|Publication number||US4896713 A|
|Application number||US 07/206,320|
|Publication date||Jan 30, 1990|
|Filing date||Jun 14, 1988|
|Priority date||Jul 9, 1987|
|Also published as||CA1300487C, EP0298217A1, EP0298217B1|
|Publication number||07206320, 206320, US 4896713 A, US 4896713A, US-A-4896713, US4896713 A, US4896713A|
|Original Assignee||Wilhelm Rademacher|
|Export Citation||BiBTeX, EndNote, RefMan|
|Patent Citations (6), Referenced by (13), Classifications (11), Legal Events (4)|
|External Links: USPTO, USPTO Assignment, Espacenet|
The invention relates to a drive unit for a vertical blind or the like wherein vertically oriented slats are movable by a pull element, such as a pull chain or cord, and an electric drive motor is provided for operation of the pull element. The invention also relates to a vertical blind equipped with such a drive unit.
Vertical blinds consisting of a multiplicity of lamellar, rigid slats hanging vertically next to each other and which can be pulled along an upper support guide rail as well as pivoted around a vertical axis, are being used increasingly, especially in the commercial sphere, i.e., for office spaces, etc. The slats of such vertical blinds are typically moved by a pull element that runs in the upper support guide rail, namely, with modern, convenient, easy to use vertical blinds, the slats are pulled and pivoted by a pull element in the form of a single pull chain or cord. Often, this kind of pull element is a traction rope with catch beads knotted in or otherwise attached. Instead of a pull chain, other pull elements, for example, a wire rope encased in plastic or the like, are also known. Similar operating relationships as those used in vertical blinds also are found in some normal curtains and other decorations that are to be pulled.
In vertical blinds operated by hand, the pull element, in particular the pull chain or cord, hangs down from the support guide rail on one end of the vertical blinds, far enough so that an operator can pull the pull chain or cord by hand. Normally, in doing so the pull chain or cord moves in an endless circuit. In more convenient vertical blinds, an electromotive drive unit is provided that is put directly on the support guide rail, at one end of the vertical blind. An associated switch control, usually a simple ON/OFF stop switch, is placed at a separate location from the housing of the drive unit, for example, at an appropriate place on the nearest wall or the like. The switch control is normally connected to the electric drive motor in the housing of the drive unit by a cable that is, generally, laid under plaster.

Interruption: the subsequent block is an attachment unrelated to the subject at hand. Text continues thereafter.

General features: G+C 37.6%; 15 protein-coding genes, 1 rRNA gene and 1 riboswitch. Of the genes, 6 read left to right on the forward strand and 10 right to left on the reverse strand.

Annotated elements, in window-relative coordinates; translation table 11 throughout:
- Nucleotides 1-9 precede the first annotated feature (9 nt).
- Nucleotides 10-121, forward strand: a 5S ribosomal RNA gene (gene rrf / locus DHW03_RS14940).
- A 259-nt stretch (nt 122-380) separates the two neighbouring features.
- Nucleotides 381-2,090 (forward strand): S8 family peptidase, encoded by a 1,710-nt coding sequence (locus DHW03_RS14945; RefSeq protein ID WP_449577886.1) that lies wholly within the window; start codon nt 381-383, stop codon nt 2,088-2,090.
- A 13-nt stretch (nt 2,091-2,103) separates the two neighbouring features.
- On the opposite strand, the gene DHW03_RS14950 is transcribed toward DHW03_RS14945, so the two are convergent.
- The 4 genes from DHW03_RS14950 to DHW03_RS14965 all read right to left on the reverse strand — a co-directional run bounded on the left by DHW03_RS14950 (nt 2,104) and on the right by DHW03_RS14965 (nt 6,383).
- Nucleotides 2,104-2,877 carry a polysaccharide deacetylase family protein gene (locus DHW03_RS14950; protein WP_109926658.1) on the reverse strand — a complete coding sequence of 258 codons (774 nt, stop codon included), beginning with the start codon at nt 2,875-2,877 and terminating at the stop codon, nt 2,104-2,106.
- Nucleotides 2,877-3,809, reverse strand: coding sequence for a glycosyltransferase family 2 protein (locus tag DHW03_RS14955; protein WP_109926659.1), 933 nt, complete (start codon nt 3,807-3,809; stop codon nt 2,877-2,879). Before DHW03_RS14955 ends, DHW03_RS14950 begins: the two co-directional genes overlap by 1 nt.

The problem with the known drive unit, described above, centers on the fact that it is not especially easy to retrofit it on existing hand-operated vertical blinds. To retrofit it, the pull element, in particular the pull chain or cord, must first be shortened and then rejoined so that it is tensioned with an accurate fit around the drive pinion in the housing of the drive unit placed on the guide rail. A box for the switch control must be put on the nearest wall and connected by junction cable to the housing of the drive unit. Even if, with greater engineering expense, a wireless connection between the switch control and the electric drive motor of the drive unit is considered, retrofitting is still not especially simple and is expensive in any case.
In addition, with the previously explained known drive unit for vertical blinds, hand operation, if possible, is achieved only with difficulty. Here, it must be taken into consideration that the slats of such vertical blinds are damaged relatively easily when pulled by hand. As a result, it has already been devised that, on the reduction gear in the drive unit housing, which is fastened to the guide rail, a plug-in socket for a mechanical operating crank is provided that is accessible from the exterior of the housing. It can easily be imagined how laborious this type of hand operation is. The result is that, when the electrical drive motor or the switch control fails, for convenience, an operator often attempts to move the blinds merely by pulling on them and they are, thus, damaged.
Of course, disengageable motor driven, endless chain drive operators are old and commonly well known. Likewise, from, for example, U.S. Pat. No. 2,029,143, it has long been known that for large Venetian blinds, such as those suitable for large department store windows, the endless chain pull element of the blind may be provided with a motor with a drive sprocket about which the hanging lower end of the chain is looped so as to enable operation of the blind at a distance via a suitably placed motor switch, while still retaining the ability to manually operate the Venetian blind.